Tuesday, December 21, 2010

Tron Legacy

I’ve been seeing pieces of Tron Legacy for three years – I can’t tell you how excited I was to finally see the pieces put together in finished form. I remember all the milesetones for this films production – most of them happened at Comic-Con: when they did test shots to show to see if the audience even had interest in a sequel to Tron, when they changed the name from Tr2n to Tron Legacy, when Daft Punk was announced as doing the score, and when the cast was revealed to include Bruce Boxleitner and a 35 year old Jeff Bridges. The point is, Tron Legacy had big shoes to fill for me, and I am happy to say that it succeeded.

This is a pretty similar to the original but adds to the mythos nicely. This time it’s Kevin Flynn’s son Sam that gets beamed onto the grid, after spending a lifetime wondering why his father disappeared. What he finds is that the world his father once told him bedtime stories about is real, and that his father’s creations have gone haywire – revolting against the users they once adored.

What I love most about the Tron films is that they are richly layered with a subtext that enhances what’s happening about the story – and in the case of these films that is a religious subtext about God and his creation. In the case of Tron, Kevin Flynn is an accidental God, but he attempts to step up to his duties nonetheless. This is why I love science fiction, the power of metaphor exists in this genre in a very unique way.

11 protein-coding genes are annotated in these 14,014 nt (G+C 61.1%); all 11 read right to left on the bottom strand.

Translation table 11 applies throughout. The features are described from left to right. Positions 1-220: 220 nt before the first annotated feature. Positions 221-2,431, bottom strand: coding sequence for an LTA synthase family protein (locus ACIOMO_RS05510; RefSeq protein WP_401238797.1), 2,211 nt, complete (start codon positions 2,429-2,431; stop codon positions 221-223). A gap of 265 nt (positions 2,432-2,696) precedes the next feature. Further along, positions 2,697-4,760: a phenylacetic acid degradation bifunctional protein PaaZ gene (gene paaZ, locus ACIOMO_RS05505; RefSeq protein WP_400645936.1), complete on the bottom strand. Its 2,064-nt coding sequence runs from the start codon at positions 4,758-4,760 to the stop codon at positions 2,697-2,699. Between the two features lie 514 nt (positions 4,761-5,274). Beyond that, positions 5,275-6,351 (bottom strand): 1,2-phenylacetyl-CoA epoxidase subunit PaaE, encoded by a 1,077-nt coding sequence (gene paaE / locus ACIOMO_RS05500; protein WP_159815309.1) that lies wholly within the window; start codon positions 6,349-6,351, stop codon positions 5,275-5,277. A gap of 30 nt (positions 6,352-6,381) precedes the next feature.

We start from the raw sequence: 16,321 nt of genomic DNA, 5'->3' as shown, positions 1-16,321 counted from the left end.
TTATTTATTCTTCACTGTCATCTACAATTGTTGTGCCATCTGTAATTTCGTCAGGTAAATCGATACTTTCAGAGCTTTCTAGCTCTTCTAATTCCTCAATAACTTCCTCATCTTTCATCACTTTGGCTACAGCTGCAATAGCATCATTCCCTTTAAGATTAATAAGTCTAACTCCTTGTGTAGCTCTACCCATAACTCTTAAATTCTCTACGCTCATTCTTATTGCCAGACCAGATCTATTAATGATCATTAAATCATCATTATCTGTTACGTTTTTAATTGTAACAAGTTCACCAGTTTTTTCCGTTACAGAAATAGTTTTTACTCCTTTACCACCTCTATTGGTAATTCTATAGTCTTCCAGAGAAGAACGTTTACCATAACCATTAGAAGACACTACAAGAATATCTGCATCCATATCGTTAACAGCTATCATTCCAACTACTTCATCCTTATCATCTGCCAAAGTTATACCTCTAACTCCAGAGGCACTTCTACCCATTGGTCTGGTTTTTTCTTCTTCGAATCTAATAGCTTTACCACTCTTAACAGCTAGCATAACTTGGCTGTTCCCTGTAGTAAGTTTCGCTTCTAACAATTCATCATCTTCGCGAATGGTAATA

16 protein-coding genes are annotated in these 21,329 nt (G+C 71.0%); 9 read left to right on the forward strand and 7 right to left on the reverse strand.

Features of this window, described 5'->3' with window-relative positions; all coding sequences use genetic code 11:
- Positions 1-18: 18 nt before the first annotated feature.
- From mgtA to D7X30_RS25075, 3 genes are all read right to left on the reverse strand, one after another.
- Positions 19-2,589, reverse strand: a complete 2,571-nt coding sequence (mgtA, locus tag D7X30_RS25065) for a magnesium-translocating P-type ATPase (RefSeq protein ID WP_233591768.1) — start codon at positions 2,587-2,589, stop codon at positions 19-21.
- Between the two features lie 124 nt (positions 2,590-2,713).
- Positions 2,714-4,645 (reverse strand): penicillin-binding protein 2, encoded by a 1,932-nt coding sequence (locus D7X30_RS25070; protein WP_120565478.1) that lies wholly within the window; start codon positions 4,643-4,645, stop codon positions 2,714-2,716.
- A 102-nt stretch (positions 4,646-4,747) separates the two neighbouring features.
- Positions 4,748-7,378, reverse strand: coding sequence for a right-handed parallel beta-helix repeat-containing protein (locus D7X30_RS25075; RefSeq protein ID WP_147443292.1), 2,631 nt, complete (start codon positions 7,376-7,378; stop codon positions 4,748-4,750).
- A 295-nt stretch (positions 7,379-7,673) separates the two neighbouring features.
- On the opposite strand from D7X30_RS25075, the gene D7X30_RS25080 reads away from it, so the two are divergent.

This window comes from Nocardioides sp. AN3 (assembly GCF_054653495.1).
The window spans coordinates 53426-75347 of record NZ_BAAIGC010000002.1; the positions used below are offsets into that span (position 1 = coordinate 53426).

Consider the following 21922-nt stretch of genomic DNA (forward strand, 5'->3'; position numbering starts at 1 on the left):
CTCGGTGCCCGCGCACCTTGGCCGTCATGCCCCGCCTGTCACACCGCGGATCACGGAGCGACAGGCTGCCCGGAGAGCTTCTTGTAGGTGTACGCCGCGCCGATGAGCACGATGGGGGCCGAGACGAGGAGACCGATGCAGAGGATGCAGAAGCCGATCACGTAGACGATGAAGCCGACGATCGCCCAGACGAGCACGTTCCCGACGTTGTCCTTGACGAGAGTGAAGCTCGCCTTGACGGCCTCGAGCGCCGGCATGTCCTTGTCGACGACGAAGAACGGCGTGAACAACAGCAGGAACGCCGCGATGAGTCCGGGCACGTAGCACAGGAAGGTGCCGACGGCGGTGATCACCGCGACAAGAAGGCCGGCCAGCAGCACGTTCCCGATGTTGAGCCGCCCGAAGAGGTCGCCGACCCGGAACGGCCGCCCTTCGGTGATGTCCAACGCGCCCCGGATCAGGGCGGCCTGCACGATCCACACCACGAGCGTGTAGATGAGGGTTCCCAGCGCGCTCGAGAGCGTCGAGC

Jeff Bridges returns to Tron Legacy in two roles – Kevin Flynn and CLU, the villain of the piece. CLU is a much lauded visual effect as they managed to make him look like a 35 year old version of Jeff Bridges. While this was much needed for the story to work, and a rather cool gimmick, the effect didn’t thrill me. CGI is still not at the place where we can replicate the natural, involuntary things that human skin or eyes do; CLU’s skin doesn’t wrinkle correctly by the eyes, or pull quite right over his cheek bones and his skin is just a tad too cgi-looking. However, CLU is a fine villain and works perfectly as the opposite of Kevin Flynn.

Kevin Flynn is much matured in this film, something that makes sense as he’s been trapped inside the grid for twenty years. While Flynn is still free-wheeling and gifted he’s finally learned the price of being a creator, and what the price of perfection truly is. Bridges is in fine form and obviously enjoys playing the character he originated at another stage in life. Despite re-embodying Flynn, what stands out to me every time post-Lebowski that I see Bridges is how much Jeff Bridges truly is the Dude and Tron is no exception – Flynn has pieces of the Dude in him. He’s a great actor, and his own person, but I see the Dude come out somehow in every performance.

While I think that Tron Legacy is much more accessible than the original, I do think it may end up suffering the same fate as the original and in the long run, confuse the masses. However, I don’t think that a cult following, and geek worship is a bad thing…

Director:: Joe Kosinski

Kevin Flynn: The Grid. A digital frontier. I tried to picture clusters of information as they traveled through the computer. Ships, motorcycles. With the circuits like freeways. I kept dreaming of a world I thought I'd never see. And then, one day... I got in.

No comments: